Some online comics do include extra features when transitioning to a printed format. Tozo #2 has additional historical material, maps and diagrams, additional character information, plus two stories not integral to the main one. The Great Outdoor Fight included a great deal of historical and character information. I have to admit to being somewhat disappointed in some of the Girl Genius because, while the story and artwork is excellent, the Foglio's have dropped the extras that used to be present in the earlier print-only pamphlet comics they started with.
I'm not about to suggest that every comic printed from an online one include these specific features. I understand that IS more work and not every feature makes sense for every story. But I do think that NOT having some extras is going hamper people's willingness to fork over additional cash for your comic, after they've read the same one online. Sure, you expect to pay for the paper and printing costs and the shipping charges but not that many artists' work looks that much better when seen in person than it does on the screen. (O'Connell and Foglio are exceptions to that, though; their work does actually look much better in print.)
I suspect that part of the reason why more creators don't do this is because they're following the newspaper strip model, in which the comics were simply collected with nothing extra. That was more understandable, I think, back in the day when it was incredibly difficult for an individual to keep an ongoing record of the comics. You'd have to get the newspaper and clip the strip out every single day. On the web, however, any strip is accessible at any time so there's no reason you should miss one, nor is there any reason you can't go back and review them at your leisure. Simply reprinting the strips is something a reader can do for him/herself at any time they wish, at no cost.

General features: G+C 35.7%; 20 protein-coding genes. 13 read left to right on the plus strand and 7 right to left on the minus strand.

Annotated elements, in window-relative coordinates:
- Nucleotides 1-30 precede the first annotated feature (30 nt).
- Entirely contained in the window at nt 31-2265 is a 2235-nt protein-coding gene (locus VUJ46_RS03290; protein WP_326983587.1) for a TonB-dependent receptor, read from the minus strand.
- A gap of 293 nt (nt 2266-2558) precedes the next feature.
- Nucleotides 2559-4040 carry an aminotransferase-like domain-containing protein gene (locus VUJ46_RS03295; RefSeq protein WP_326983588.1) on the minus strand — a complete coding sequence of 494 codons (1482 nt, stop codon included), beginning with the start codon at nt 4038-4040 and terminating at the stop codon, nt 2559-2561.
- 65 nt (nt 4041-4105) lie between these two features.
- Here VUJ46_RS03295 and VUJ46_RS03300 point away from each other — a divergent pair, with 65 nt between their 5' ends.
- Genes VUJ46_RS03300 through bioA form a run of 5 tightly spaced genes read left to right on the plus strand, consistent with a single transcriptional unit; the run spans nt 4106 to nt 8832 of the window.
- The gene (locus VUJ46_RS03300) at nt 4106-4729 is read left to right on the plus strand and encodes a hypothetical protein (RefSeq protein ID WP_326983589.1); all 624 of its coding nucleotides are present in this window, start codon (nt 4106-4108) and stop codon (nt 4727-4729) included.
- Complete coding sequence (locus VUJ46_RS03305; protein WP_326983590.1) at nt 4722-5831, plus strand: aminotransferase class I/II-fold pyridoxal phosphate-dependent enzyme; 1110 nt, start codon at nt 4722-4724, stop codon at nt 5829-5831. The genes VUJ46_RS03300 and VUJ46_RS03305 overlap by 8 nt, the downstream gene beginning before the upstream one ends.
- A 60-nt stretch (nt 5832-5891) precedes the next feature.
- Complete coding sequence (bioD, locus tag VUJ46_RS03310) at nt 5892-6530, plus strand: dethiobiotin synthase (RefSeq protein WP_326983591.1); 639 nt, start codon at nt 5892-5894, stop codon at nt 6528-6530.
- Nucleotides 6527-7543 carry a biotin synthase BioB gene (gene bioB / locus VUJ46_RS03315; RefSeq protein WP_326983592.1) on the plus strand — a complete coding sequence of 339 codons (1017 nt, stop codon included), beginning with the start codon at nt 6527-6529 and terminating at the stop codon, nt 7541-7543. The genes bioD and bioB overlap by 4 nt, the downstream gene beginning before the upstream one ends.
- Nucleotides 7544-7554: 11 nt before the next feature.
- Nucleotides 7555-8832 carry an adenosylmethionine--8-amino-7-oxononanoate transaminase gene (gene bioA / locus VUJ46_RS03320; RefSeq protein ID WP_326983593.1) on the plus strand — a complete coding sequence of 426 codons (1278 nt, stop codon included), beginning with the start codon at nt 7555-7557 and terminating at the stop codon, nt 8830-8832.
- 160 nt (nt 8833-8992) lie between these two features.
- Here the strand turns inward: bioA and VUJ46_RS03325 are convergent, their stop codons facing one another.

If you haven't been paying attention, the internet has changed how people react and interact with content. The reader has a different relationship with comic creators because the one-way message that used to be sent out through syndicates many years ago is now an ongoing dialogue conducted online. A creator's work goes out to the masses, and readers can respond almost immediately with feedback directly to them. That, in itself, is more engaging than what a reader would get out of buying a print collection, so why limit print readers to something inherently less attractive and more costly?
It boils down to this: creators, if you're looking to sell product, give the readers something more than what you've already given them.
I give O'Connell a lot of credit in this regard. He doesn't have any formal marketing training, but he understands how it works and puts extra in making sure that his readers are engaged regardless of how they come to read his work. I'm not going to review the issue since you can read it here anyway. But if you like the story, I will suggest buying a copy in pulped wood form from him because he does provide more than what's online; he's even throwing in an original sketch if you order it directly from him! (And if my scanner worked with Vista -- boo, Microsoft -- I'd share with you the great art he included with my copy!)